• Hmm. Actually self-interest can be the basis for a moral system. Schopenhauer shows us how. But we would have to believe that all ‘selfs’ are ultimately the same ‘self’ for this to work. Thus Schopenhauer explains altruism as a breaking-through of a metaphysical truth, viz, that we are all the same self. Ghandi would have agreed, I suspect, and he might not have had a problem with a morality based on self-interest as long as it is based in knowledge and not ignorance.

        As for Rand, don’t get me started.,

        Liked by 1 person

  3. Capitalism and Communism are not opposites. That is a fallacy. Capitalism results in disparate groups working together through mutual self-interest. Communism never managed to achieve such successful teamwork.

    But Rand is an extreme outlier. She’s a strawman to beat Capitalists with.

    Liked by 1 person

    • Hi Steve. I assume Rand is an extreme outlier by UK standards. Would that it were so here in the U.S., where powerful figures in Congress like Paul Ryan and Rand Paul expressly draw on her philosophy when setting policy. I don’t really think of communism as a relevant term of debate so much as capitalism vs socialism. And that debate, too, is sadly cartoonized in the U.S. (i.e., we = capitalist; Europe, Russia, China, and everyone else = socialist). In fact, as you point out, these are NOT opposites. The U.S. is about 23% “socialist” and the UK is about 45% “socialist” (by percentage of the economy controlled by government spending). I agree with your definition of what “capitalism” is in theory. In practice, what it has become in the U.S. (since the 1980s) is an enormous upflow of wealth to the top while the middle class not quite breaks even. The more “socialist” elements I see folded into European capitalism are merely ways to ensure that some of the profits generated by middle-class productivity are rolled back into services for the middle class (as opposed to here, where roughly a million families a year – many of them middle class families with insurance – go bankrupt over health care costs, where college graduates routinely carry tens of thousands of dollars of student loan debt into their first job – indeed U.S. banks now make more money from student loans than from all credit cards combined. Etc. The middle class generates all the profits and we lack those European “socialist” policies that would help us to recapture some of the benefits).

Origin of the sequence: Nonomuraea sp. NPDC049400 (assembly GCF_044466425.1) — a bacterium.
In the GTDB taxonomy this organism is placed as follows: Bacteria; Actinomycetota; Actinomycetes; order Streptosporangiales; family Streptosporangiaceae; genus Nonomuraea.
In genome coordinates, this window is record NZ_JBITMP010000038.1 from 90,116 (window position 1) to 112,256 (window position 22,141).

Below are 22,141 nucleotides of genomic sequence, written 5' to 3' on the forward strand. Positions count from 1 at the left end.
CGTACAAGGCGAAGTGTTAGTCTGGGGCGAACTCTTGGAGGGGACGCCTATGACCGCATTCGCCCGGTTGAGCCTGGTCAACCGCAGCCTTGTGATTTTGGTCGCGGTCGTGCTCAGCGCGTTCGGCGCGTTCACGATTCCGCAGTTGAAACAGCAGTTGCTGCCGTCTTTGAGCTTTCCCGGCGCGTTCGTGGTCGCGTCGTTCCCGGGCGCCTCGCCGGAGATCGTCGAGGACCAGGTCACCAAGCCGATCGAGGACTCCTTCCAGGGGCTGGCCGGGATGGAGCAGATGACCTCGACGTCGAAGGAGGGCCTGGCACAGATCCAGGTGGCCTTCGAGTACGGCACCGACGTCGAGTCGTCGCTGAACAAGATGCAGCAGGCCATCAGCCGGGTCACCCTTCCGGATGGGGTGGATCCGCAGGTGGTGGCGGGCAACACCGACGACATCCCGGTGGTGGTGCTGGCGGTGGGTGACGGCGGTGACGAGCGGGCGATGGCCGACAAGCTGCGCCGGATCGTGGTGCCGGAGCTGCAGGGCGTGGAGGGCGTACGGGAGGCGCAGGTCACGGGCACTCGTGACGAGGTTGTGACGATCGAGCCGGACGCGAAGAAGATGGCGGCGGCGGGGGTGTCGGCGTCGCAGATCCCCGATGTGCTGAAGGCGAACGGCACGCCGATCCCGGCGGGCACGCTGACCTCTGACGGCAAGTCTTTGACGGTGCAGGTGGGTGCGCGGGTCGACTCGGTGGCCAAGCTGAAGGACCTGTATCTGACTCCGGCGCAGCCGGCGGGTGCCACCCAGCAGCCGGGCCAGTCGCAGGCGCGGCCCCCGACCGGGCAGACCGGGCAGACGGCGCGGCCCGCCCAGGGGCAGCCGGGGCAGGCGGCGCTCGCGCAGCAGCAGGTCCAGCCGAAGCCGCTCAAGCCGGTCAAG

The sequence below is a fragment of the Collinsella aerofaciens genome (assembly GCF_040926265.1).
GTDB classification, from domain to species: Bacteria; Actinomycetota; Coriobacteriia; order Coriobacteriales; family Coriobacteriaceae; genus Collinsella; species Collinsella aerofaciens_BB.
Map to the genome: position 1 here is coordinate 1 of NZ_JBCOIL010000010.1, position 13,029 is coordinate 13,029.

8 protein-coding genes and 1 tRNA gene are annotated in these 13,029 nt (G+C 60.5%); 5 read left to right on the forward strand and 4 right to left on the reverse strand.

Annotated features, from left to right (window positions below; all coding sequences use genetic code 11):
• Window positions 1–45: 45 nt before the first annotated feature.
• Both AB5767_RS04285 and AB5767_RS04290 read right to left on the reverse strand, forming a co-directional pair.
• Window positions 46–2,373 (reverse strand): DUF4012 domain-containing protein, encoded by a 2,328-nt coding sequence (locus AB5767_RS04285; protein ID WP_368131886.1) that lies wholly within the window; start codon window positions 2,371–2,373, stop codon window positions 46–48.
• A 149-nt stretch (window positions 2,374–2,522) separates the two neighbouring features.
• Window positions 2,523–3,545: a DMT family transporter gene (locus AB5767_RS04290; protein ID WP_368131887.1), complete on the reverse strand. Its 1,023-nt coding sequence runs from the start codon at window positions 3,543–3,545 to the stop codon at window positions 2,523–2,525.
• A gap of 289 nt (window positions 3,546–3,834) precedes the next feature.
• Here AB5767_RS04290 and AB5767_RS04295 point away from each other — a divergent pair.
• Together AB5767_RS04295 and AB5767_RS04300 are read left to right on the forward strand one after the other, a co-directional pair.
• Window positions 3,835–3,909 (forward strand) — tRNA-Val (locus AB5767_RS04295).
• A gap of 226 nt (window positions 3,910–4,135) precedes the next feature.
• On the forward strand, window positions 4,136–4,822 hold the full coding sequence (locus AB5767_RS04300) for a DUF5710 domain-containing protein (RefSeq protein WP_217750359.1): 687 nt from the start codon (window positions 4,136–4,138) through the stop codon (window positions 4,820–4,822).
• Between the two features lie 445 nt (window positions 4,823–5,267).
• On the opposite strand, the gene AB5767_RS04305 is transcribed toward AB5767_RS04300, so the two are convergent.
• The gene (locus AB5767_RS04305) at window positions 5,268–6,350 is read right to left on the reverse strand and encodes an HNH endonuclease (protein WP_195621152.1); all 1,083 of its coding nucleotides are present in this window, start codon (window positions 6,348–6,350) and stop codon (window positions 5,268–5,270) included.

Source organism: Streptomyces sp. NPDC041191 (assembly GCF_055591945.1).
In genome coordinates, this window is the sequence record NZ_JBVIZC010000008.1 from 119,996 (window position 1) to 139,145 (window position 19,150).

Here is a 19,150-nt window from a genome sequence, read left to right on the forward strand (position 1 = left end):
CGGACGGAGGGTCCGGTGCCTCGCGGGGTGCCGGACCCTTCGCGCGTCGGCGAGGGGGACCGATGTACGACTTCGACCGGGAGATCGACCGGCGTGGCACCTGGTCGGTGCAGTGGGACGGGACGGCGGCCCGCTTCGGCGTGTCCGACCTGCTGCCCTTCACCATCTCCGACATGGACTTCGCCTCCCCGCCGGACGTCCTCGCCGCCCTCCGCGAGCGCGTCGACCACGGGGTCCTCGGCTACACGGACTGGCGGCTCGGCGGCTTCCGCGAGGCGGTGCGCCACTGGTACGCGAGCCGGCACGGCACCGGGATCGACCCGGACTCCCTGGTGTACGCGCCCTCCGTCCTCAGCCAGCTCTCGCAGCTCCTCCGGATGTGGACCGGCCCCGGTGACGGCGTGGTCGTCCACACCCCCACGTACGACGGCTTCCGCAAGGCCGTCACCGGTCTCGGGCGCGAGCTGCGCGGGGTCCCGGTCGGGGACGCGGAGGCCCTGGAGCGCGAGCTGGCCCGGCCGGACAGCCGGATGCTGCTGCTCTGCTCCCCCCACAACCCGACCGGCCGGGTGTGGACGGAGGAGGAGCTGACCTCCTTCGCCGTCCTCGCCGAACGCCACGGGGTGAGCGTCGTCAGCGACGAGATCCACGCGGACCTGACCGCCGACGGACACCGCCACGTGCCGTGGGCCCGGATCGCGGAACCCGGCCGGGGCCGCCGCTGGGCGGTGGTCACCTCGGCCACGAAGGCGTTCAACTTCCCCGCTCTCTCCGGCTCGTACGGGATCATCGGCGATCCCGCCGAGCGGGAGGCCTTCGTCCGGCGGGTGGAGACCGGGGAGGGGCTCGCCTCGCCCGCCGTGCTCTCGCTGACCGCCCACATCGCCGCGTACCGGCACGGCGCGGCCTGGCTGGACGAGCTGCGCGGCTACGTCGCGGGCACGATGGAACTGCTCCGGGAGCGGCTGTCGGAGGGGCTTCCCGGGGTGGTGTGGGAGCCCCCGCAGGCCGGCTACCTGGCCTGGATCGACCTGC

Anyway, I wasn’t originally thinking so much of politics, just of the people I know who avidly read Rand with an eye on her ethic as a guideline for how to live one’s daily life.

      And yes, I made up the word, “cartoonized” :)

      Liked by 2 people

      • American politics puzzles me. Judging by government spending you are more free market than the UK. Yet you seem to have a massive problem with what sounds like government corruption. We have nothing like this in the UK. Corruption is generally associated with top-heavy bureaucracies where the state has too much power to interfere in people’s lives. I can’t work this one out.

        More paradoxes – the US government spent massive amounts of money bailing out the banks and then spending in a Keynesian style attempt to avoid recession. As a result you have unbelievable amounts of public debt. The US looks more and more like a socialist state.

        I don’t know enough to work out what’s going wrong. But every American blogger who writes about politics seems to think a disaster is coming.

        Liked by 1 person

        • U.S. politics puzzles me too. Sometimes I think we’re not ready yet for Europe’s late capitalist tilt into socialism. I look at corruption on local as well as larger levels and think that you might need a well-educated general populace and a history of civic consciousness (both of which I think are better established in Western Europe), without which the tilt toward socialism will be ripe for corruption. For this reason – that whatever your ideals, skipping steps is dangerous – I think my votes go a bit less left here in New Orleans than they would in New York, insofar as I think we’re a bit behind New York on evenly educated populace and level of civic consciousness.